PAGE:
Is i18n the web-safe minefield of the 2020s?

Enjoying Figma's config conference (ongoing now) and was slightly astonished by the talk just passed "How we internationalized our typography stack". Expecting this to be a fun voyage of internationalisation (i18n) at scale and all the political difficulties of buy-in that can entail. How wrong I was…

Klarna's approach to i18n:
(1) Trade off typography's role in brand equity by concentrating on branding elsewhere (e.g. motion, "like tiktok")
(2) Use system fonts, not even Google Noto.

I appreciate that internationalisation is not the easiest problem to solve, but nor is it overly difficult to overcome with a few clever typography hacks. Am I alone in this?

Comments

  • Florian PircherFlorian Pircher Posts: 146
    I appreciate that internationalisation is not the easiest problem to solve, but nor is it overly difficult to overcome with a few clever typography hacks.
    Once you have user-generated content, you need to deal with all writing systems. No family or superfamily can do that (Noto is the closest, but it’s not the most distinguished branding font). System fonts are a pragmatic tradeoff, especially for apps like Figma, where users are already used to seeing UI elements set in the system UI fonts.
  • KP MawhoodKP Mawhood Posts: 282
    Florian Pircher said:
    …you need to deal with all writing systems. 
    Businesses limit internationalisation to the markets they interact with. 
    Florian Pircher said:
    System fonts are a pragmatic tradeoff, especially for apps like Figma, where users are already used to seeing UI elements set in the system UI fonts.
    Either your definition of internationalisation supports all languages (including those not yet in Unicode) or it is limited (as per System fonts, that reflect the OS markets).
  • KP MawhoodKP Mawhood Posts: 282
    Florian Pircher said:
    …especially for apps like Figma, where users are already used to seeing UI elements set in the system UI fonts.
    We're talking about a substituting a branded text typeface (Klarna text) for system fonts across every script except Latin… and then advising others to do the same. That's the level of problem-solving. 
  • Florian PircherFlorian Pircher Posts: 146
    Florian Pircher said:
    …you need to deal with all writing systems. 
    Businesses limit internationalisation to the markets they interact with.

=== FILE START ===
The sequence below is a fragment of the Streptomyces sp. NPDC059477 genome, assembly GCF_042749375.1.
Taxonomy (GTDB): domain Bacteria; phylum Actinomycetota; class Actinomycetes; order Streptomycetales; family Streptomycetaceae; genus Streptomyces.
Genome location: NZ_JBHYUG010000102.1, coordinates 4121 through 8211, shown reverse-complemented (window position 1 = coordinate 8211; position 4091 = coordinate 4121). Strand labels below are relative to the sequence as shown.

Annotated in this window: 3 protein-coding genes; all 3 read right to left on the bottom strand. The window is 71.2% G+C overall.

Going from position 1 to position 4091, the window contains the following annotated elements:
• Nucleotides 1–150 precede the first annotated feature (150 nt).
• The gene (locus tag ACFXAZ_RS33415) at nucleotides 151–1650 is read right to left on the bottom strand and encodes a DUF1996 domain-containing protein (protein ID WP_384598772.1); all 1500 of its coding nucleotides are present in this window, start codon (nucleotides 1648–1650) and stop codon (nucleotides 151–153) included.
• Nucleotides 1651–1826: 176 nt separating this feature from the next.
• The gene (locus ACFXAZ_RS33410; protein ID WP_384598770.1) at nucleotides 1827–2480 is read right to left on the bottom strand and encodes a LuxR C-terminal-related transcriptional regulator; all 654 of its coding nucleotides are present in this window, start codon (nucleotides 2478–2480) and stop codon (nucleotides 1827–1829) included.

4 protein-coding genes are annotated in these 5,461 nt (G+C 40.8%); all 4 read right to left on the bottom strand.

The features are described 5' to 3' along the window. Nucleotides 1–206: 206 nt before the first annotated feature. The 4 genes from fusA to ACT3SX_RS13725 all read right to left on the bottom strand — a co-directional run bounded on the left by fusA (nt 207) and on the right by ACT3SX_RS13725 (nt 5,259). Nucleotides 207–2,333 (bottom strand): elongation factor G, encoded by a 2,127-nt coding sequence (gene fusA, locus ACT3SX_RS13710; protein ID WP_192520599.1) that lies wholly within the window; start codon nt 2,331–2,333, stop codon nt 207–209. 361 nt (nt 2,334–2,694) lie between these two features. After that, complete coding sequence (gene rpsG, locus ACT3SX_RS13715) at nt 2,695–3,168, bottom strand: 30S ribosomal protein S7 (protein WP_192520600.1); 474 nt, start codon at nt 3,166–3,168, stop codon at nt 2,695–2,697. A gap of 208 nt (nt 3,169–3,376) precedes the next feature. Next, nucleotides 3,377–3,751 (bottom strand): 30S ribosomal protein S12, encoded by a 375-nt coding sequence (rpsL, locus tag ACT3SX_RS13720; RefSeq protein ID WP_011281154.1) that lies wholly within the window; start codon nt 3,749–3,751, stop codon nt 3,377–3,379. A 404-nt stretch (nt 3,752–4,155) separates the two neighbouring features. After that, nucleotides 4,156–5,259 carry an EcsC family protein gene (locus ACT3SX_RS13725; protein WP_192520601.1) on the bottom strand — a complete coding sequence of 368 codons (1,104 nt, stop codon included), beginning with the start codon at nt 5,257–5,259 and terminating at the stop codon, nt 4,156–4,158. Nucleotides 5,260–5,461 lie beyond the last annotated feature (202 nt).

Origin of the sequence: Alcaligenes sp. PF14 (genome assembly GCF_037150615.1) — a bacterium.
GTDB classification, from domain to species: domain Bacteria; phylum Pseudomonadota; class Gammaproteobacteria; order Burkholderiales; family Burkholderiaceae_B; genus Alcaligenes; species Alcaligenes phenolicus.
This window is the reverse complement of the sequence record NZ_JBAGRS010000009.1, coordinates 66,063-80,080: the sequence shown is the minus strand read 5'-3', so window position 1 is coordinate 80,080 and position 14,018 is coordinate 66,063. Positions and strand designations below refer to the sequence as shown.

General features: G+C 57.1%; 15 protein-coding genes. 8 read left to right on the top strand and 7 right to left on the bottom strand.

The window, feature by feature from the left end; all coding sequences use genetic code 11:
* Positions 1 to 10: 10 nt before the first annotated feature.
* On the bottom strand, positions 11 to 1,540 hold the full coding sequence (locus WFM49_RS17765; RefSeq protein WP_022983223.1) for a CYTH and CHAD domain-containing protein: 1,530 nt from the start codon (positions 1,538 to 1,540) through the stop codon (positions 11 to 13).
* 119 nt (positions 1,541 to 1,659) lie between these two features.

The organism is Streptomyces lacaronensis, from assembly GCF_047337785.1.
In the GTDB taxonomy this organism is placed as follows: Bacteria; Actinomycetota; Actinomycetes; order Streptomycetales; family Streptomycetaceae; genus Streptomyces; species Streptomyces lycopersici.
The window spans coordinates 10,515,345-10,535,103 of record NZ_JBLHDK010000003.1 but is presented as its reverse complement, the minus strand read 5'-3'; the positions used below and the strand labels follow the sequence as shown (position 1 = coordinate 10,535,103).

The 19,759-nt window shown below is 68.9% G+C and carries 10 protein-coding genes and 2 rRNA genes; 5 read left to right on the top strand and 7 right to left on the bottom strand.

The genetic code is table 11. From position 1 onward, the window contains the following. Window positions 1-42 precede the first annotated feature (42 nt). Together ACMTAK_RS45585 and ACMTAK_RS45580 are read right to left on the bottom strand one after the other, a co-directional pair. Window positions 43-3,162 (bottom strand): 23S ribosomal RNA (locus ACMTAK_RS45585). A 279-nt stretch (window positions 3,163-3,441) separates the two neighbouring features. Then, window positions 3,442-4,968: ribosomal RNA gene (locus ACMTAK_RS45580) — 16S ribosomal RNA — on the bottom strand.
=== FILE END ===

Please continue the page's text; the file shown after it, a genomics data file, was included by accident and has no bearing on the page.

But markets don’t define language usage. For example, a website like Twitter has a certain set of markets in which it officially participates, but users posting on the platform can and do use whatever Unicode has to offer to express themselves. The same is true for UI text in Figma (file names, layer names, user names, …).
  • jeremy tribbyjeremy tribby Posts: 118
    Klarna's approach to i18n:
    (1) Trade off typography's role in brand equity by concentrating on branding elsewhere (e.g. motion, "like tiktok")
    (2) Use system fonts, not even Google Noto.
    I don't think klarna's position presents a minefield for anyone else. brands and their thinking on this stuff changes constantly. give it time, soon enough they'll move away from system fonts.

    salesforce is one of the bigger companies that used to have a system-only font stack; when I visit their site now I see something custom.

    actually when I visit klarna's site I see something custom as well, were they talking about a future change? or do their different touchpoints have different type stacks (their marketing site does one thing, their embedded products do another, etc)?
  • KP MawhoodKP Mawhood Posts: 282
    Florian Pircher said:
    Twitter has a certain set of markets in which it officially participates, but users posting on the platform can and do use whatever Unicode…
    Yes, business generated content (official markets), not user generated content. Consider the languages that are available on Twitter's UI. In the same way, Klarna had a limited selection of scripts that they wished to support as part of their internationalisation.
  • KP MawhoodKP Mawhood Posts: 282
    jeremy tribby said:
    actually when I visit klarna's site I see something custom as well, were they talking about a future change?
    They were talking about internationalisation.
    https://www.w3.org/standards/webdesign/i18n
  • jeremy tribbyjeremy tribby Posts: 118
    yes, I am familiar with internationalization. are you implying their strategy is "custom for those languages supported by custom, fall back to system for those that aren't"? 
  • KP MawhoodKP Mawhood Posts: 282
    yes, I am familiar with internationalization. are you implying their strategy is "custom for those languages supported by custom, fall back to system for those that aren't"? 
    Yes, meaning that Arabic, Greek, Hebrew, Cyrillic, etc are all system fonts.
  • jeremy tribbyjeremy tribby Posts: 118
    edited May 11
    got it! thanks for clarifying. I think I was confused because this is (as far as I'm aware) a common enough approach I'm surprised there was a talk about it.  people do this even implicitly, as the system font will still be the fallback-to-the-fallback

    the last time I collaborated with a brand team to source a font, language coverage of all markets in which the company operates was a requirement (their requirement, not mine!) — so I do think designers have a general sensitivity to this. but then again, that is an easy requirement when a company only operates in markets covered by latin-1 :smile:


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